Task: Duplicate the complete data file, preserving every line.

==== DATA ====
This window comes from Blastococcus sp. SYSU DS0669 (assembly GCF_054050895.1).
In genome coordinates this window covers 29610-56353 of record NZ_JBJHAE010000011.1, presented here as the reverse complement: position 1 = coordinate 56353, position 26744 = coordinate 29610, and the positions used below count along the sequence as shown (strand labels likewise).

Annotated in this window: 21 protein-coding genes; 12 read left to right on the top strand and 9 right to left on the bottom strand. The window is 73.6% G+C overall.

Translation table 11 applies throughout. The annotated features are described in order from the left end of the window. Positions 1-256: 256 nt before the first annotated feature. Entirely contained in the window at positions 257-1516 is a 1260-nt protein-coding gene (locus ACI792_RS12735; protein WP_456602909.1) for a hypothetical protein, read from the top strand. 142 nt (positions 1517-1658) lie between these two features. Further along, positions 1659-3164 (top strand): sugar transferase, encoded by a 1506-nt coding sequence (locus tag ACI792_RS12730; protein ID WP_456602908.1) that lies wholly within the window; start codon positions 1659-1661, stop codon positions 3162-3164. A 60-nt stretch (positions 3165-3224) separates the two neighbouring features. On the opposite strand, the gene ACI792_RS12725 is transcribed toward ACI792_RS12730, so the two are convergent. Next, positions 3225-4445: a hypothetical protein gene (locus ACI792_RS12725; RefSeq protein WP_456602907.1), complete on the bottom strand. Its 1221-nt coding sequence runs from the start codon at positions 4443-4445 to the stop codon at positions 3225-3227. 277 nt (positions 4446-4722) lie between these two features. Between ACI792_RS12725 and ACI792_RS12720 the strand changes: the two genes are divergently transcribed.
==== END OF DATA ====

This window comes from Blastococcus sp. SYSU DS0669 (assembly GCF_054050895.1).
In genome coordinates this window covers 29610-56353 of record NZ_JBJHAE010000011.1, presented here as the reverse complement: position 1 = coordinate 56353, position 26744 = coordinate 29610, and the positions used below count along the sequence as shown (strand labels likewise).

Annotated in this window: 21 protein-coding genes; 12 read left to right on the top strand and 9 right to left on the bottom strand. The window is 73.6% G+C overall.

Translation table 11 applies throughout. The annotated features are described in order from the left end of the window. Positions 1-256: 256 nt before the first annotated feature. Entirely contained in the window at positions 257-1516 is a 1260-nt protein-coding gene (locus ACI792_RS12735; protein WP_456602909.1) for a hypothetical protein, read from the top strand. 142 nt (positions 1517-1658) lie between these two features. Further along, positions 1659-3164 (top strand): sugar transferase, encoded by a 1506-nt coding sequence (locus tag ACI792_RS12730; protein ID WP_456602908.1) that lies wholly within the window; start codon positions 1659-1661, stop codon positions 3162-3164. A 60-nt stretch (positions 3165-3224) separates the two neighbouring features. On the opposite strand, the gene ACI792_RS12725 is transcribed toward ACI792_RS12730, so the two are convergent. Next, positions 3225-4445: a hypothetical protein gene (locus ACI792_RS12725; RefSeq protein WP_456602907.1), complete on the bottom strand. Its 1221-nt coding sequence runs from the start codon at positions 4443-4445 to the stop codon at positions 3225-3227. 277 nt (positions 4446-4722) lie between these two features. Between ACI792_RS12725 and ACI792_RS12720 the strand changes: the two genes are divergently transcribed.